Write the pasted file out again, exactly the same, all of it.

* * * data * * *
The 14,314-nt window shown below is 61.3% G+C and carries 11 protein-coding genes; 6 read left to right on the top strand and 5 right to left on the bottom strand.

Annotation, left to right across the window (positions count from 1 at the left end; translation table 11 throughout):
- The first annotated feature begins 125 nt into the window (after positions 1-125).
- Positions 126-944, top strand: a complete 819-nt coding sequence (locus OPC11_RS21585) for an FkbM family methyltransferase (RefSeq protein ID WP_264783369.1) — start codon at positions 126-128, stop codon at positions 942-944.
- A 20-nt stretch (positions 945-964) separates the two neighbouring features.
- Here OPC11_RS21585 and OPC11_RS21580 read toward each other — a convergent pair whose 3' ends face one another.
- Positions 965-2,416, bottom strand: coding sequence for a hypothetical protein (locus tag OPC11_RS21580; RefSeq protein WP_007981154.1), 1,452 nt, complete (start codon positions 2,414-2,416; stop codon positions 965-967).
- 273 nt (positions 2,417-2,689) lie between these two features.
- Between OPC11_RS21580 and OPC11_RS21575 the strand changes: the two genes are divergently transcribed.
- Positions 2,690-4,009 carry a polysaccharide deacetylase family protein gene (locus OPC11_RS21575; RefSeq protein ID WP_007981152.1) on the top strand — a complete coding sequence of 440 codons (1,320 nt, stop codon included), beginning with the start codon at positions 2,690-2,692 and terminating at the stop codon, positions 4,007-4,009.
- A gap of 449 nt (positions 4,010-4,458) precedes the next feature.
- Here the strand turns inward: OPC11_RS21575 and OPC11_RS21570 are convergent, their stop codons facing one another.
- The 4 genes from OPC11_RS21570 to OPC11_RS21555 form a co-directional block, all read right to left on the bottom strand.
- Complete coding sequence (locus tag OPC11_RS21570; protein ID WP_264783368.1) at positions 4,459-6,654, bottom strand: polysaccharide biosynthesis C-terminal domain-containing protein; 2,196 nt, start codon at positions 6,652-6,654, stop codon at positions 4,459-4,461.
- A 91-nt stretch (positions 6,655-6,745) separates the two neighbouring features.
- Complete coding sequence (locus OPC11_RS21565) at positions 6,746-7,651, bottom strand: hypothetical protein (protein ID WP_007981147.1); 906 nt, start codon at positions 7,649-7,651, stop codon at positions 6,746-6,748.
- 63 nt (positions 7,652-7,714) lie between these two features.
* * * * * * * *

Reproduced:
The 14,314-nt window shown below is 61.3% G+C and carries 11 protein-coding genes; 6 read left to right on the top strand and 5 right to left on the bottom strand.

Annotation, left to right across the window (positions count from 1 at the left end; translation table 11 throughout):
- The first annotated feature begins 125 nt into the window (after positions 1-125).
- Positions 126-944, top strand: a complete 819-nt coding sequence (locus OPC11_RS21585) for an FkbM family methyltransferase (RefSeq protein ID WP_264783369.1) — start codon at positions 126-128, stop codon at positions 942-944.
- A 20-nt stretch (positions 945-964) separates the two neighbouring features.
- Here OPC11_RS21585 and OPC11_RS21580 read toward each other — a convergent pair whose 3' ends face one another.
- Positions 965-2,416, bottom strand: coding sequence for a hypothetical protein (locus tag OPC11_RS21580; RefSeq protein WP_007981154.1), 1,452 nt, complete (start codon positions 2,414-2,416; stop codon positions 965-967).
- 273 nt (positions 2,417-2,689) lie between these two features.
- Between OPC11_RS21580 and OPC11_RS21575 the strand changes: the two genes are divergently transcribed.
- Positions 2,690-4,009 carry a polysaccharide deacetylase family protein gene (locus OPC11_RS21575; RefSeq protein ID WP_007981152.1) on the top strand — a complete coding sequence of 440 codons (1,320 nt, stop codon included), beginning with the start codon at positions 2,690-2,692 and terminating at the stop codon, positions 4,007-4,009.
- A gap of 449 nt (positions 4,010-4,458) precedes the next feature.
- Here the strand turns inward: OPC11_RS21575 and OPC11_RS21570 are convergent, their stop codons facing one another.
- The 4 genes from OPC11_RS21570 to OPC11_RS21555 form a co-directional block, all read right to left on the bottom strand.
- Complete coding sequence (locus tag OPC11_RS21570; protein ID WP_264783368.1) at positions 4,459-6,654, bottom strand: polysaccharide biosynthesis C-terminal domain-containing protein; 2,196 nt, start codon at positions 6,652-6,654, stop codon at positions 4,459-4,461.
- A 91-nt stretch (positions 6,655-6,745) separates the two neighbouring features.
- Complete coding sequence (locus OPC11_RS21565) at positions 6,746-7,651, bottom strand: hypothetical protein (protein ID WP_007981147.1); 906 nt, start codon at positions 7,649-7,651, stop codon at positions 6,746-6,748.
- 63 nt (positions 7,652-7,714) lie between these two features.